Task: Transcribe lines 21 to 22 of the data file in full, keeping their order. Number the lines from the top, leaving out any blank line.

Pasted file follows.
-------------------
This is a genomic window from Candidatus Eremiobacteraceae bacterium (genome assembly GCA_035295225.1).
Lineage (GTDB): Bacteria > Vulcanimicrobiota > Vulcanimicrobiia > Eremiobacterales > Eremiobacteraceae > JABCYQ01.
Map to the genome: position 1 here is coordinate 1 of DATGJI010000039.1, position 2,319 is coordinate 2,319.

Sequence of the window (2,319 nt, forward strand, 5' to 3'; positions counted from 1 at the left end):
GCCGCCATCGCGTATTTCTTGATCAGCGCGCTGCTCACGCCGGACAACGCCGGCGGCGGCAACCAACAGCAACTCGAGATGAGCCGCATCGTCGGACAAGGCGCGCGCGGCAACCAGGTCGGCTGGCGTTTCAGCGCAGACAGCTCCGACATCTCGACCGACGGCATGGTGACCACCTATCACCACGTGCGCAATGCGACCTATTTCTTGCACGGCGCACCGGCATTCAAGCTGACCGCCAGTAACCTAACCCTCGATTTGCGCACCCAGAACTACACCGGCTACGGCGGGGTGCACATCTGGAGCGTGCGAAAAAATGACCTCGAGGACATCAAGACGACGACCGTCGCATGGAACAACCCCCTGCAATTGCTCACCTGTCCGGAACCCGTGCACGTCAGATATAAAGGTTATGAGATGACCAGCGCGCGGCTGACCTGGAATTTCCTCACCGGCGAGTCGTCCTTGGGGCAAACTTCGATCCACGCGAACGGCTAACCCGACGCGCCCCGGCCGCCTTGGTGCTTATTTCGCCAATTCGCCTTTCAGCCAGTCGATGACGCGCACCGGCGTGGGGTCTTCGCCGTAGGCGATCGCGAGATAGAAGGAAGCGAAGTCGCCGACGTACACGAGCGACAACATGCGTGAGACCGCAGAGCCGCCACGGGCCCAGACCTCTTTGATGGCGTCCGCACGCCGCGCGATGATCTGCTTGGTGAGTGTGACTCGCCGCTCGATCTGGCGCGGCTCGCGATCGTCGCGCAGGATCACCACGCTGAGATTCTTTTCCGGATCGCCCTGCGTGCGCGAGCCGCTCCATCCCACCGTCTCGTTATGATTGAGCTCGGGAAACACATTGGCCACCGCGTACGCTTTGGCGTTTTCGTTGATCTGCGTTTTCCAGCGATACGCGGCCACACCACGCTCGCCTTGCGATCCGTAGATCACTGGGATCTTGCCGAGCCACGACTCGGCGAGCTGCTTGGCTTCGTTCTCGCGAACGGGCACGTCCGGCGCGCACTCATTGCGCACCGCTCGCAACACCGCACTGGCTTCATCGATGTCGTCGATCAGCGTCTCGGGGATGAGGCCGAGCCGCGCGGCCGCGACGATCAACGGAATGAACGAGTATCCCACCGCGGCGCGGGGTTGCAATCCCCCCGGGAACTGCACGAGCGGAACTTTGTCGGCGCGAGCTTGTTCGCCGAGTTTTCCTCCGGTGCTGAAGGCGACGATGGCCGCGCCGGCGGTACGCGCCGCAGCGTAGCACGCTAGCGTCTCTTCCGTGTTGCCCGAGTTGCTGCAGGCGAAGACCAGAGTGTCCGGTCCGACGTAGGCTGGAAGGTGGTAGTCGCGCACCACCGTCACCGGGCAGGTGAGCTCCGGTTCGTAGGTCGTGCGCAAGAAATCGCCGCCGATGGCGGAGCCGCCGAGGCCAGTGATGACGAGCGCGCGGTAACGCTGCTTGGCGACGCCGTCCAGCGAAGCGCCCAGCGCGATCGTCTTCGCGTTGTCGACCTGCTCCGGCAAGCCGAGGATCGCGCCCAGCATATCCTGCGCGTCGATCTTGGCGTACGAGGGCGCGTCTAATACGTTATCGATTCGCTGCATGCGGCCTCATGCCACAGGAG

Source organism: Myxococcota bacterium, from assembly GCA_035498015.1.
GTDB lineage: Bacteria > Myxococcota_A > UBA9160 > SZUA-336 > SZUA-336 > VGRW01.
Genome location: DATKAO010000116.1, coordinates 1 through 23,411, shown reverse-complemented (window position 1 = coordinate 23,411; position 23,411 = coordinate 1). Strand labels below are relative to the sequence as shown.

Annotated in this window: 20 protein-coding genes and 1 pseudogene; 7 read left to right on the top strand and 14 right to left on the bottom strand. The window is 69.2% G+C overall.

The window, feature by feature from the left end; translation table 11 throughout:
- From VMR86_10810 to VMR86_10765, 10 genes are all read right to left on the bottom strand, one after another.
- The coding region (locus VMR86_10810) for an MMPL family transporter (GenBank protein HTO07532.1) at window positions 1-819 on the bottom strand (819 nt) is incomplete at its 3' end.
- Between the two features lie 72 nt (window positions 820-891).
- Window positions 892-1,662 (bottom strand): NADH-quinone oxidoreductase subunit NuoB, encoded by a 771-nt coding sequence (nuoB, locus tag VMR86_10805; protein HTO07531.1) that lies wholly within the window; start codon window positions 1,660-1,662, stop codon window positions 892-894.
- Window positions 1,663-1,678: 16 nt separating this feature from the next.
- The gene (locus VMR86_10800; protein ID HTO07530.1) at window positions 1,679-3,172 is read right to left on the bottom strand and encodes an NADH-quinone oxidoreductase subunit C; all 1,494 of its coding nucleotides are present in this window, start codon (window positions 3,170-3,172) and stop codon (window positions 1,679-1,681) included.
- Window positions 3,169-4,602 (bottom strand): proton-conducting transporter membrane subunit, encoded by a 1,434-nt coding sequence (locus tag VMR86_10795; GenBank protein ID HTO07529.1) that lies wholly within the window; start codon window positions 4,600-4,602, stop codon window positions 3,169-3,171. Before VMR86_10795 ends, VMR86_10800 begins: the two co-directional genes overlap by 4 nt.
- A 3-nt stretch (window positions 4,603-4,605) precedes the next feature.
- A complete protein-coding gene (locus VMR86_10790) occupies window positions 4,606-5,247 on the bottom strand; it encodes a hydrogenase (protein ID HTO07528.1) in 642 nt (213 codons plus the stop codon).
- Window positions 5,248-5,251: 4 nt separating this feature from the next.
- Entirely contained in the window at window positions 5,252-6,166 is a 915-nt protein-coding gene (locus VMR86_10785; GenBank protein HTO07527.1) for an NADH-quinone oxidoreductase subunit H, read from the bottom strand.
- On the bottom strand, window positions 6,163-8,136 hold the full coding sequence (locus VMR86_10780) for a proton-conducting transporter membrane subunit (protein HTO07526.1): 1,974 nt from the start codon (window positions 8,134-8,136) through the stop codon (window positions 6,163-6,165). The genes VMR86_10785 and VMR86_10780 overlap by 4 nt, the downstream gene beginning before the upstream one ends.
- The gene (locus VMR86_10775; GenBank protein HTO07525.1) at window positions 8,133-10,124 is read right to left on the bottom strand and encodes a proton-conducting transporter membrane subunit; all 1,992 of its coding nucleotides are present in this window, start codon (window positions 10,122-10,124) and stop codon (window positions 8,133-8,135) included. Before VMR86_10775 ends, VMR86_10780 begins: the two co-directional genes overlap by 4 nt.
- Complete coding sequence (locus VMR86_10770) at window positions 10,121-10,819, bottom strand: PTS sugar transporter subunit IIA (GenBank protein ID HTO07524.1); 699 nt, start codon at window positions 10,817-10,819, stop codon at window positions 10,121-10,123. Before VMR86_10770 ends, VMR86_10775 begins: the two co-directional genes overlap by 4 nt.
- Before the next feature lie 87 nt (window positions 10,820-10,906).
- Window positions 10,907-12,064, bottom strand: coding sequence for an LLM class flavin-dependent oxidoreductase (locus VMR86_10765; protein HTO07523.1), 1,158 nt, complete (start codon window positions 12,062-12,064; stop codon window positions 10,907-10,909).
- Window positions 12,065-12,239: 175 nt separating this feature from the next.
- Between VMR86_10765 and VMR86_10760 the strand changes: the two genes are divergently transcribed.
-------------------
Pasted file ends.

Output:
- Entirely contained in the window at window positions 5,252-6,166 is a 915-nt protein-coding gene (locus VMR86_10785; GenBank protein HTO07527.1) for an NADH-quinone oxidoreductase subunit H, read from the bottom strand.
- On the bottom strand, window positions 6,163-8,136 hold the full coding sequence (locus VMR86_10780) for a proton-conducting transporter membrane subunit (protein HTO07526.1): 1,974 nt from the start codon (window positions 8,134-8,136) through the stop codon (window positions 6,163-6,165). The genes VMR86_10785 and VMR86_10780 overlap by 4 nt, the downstream gene beginning before the upstream one ends.